When we are in a good position, the weight will be more difficult to get moving, but once it does it should pop right up.
She finally experienced a good technical pull under heavy weight.
This built her confidence.
She ended up hitting 325lbs with only a slight loss of position and she had more in the tank.
We decided to shut it down there and end on a positive note.
Her deadlift was back to where it was when she set the Massachusetts state record.
This deadlift was performed after heavy squats and bench as well. This gives me confidence that she can hit this weight at a meet.
Even though this was not programmed for her it was very important to her psychological state.
Having her confidence back will allow her to attack training in a better way.
It also gets her excited to lift at her meet in August.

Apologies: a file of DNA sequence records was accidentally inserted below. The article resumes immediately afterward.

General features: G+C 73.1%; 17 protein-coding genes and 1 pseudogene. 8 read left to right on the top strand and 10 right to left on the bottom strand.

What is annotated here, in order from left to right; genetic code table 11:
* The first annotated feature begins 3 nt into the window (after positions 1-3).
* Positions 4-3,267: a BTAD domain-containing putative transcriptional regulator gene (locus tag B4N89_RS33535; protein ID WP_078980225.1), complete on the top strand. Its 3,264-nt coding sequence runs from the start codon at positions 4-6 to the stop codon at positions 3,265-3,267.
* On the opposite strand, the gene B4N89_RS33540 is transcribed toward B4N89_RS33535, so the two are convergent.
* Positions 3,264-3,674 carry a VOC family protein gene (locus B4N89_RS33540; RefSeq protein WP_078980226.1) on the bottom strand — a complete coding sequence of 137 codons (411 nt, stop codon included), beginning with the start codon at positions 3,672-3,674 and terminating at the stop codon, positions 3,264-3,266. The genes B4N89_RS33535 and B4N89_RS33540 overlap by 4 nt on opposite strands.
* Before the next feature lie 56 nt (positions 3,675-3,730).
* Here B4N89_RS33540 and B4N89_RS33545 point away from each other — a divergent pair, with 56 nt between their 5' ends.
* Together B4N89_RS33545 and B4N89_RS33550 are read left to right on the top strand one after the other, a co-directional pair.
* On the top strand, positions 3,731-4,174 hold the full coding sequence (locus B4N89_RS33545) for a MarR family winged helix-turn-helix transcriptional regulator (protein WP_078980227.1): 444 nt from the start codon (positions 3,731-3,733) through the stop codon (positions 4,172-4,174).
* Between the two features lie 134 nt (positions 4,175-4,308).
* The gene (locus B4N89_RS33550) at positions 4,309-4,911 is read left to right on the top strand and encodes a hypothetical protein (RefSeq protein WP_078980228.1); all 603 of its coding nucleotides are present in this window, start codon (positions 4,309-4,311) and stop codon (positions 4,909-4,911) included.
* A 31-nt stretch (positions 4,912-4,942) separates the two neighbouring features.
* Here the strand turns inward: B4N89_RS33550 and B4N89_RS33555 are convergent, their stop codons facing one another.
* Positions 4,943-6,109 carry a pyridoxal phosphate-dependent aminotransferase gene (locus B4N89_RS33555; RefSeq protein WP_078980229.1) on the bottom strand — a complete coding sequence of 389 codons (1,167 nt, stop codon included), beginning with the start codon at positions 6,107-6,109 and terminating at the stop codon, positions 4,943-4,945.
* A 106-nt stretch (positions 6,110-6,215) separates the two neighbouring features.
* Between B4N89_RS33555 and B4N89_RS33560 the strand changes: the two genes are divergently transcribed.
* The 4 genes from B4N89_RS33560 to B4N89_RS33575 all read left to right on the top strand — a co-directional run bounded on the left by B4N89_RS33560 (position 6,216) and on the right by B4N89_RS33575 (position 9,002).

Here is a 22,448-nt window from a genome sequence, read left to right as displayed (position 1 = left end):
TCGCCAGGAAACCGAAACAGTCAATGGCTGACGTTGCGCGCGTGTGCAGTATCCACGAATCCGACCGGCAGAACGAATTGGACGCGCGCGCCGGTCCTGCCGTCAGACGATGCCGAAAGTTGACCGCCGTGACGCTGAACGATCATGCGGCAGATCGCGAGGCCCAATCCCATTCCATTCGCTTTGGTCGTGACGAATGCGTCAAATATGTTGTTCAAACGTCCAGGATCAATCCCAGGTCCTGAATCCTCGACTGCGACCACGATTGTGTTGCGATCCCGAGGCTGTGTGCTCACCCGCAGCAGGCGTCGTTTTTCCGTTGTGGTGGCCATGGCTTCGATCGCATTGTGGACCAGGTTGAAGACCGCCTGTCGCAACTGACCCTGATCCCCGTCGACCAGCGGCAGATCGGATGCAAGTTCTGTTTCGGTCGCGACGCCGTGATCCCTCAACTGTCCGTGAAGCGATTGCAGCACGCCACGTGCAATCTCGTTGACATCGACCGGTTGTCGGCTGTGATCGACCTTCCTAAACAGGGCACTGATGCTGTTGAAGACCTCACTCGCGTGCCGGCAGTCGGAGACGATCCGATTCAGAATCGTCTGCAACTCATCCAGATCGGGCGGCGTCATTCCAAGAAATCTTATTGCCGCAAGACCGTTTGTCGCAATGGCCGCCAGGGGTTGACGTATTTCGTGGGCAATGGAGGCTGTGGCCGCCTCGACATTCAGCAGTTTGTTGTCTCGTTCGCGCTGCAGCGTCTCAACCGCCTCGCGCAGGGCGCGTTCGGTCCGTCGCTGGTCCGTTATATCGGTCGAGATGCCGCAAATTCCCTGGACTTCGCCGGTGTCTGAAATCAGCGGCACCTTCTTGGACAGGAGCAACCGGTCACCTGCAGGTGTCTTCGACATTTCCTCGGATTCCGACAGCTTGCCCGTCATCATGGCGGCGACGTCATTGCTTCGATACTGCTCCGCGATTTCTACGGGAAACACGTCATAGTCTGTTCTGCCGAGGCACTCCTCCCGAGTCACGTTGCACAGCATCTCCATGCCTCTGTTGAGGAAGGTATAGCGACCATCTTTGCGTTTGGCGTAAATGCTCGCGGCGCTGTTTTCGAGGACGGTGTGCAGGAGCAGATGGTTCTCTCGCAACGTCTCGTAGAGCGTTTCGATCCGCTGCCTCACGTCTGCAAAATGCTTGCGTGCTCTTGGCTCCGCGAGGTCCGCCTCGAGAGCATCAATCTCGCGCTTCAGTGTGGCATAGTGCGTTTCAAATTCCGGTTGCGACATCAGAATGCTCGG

Knowing you are 3 months out and you hit a deadlift that is over 30lbs heavier than your meet a couple of months ago will give you quite the competitive boost.
This also allowed Kerry to build more trust in the program.
Not that she didn’t have faith it would work, but it makes it a lot easier to trust the program when you finally experience a big breakthrough.
This also helps solidify the coach/athlete relationship as we move forward.
All important steps in the long term process of being a strength athlete.
Written By: Kevin Cann
© totalperformancesports.com May 2017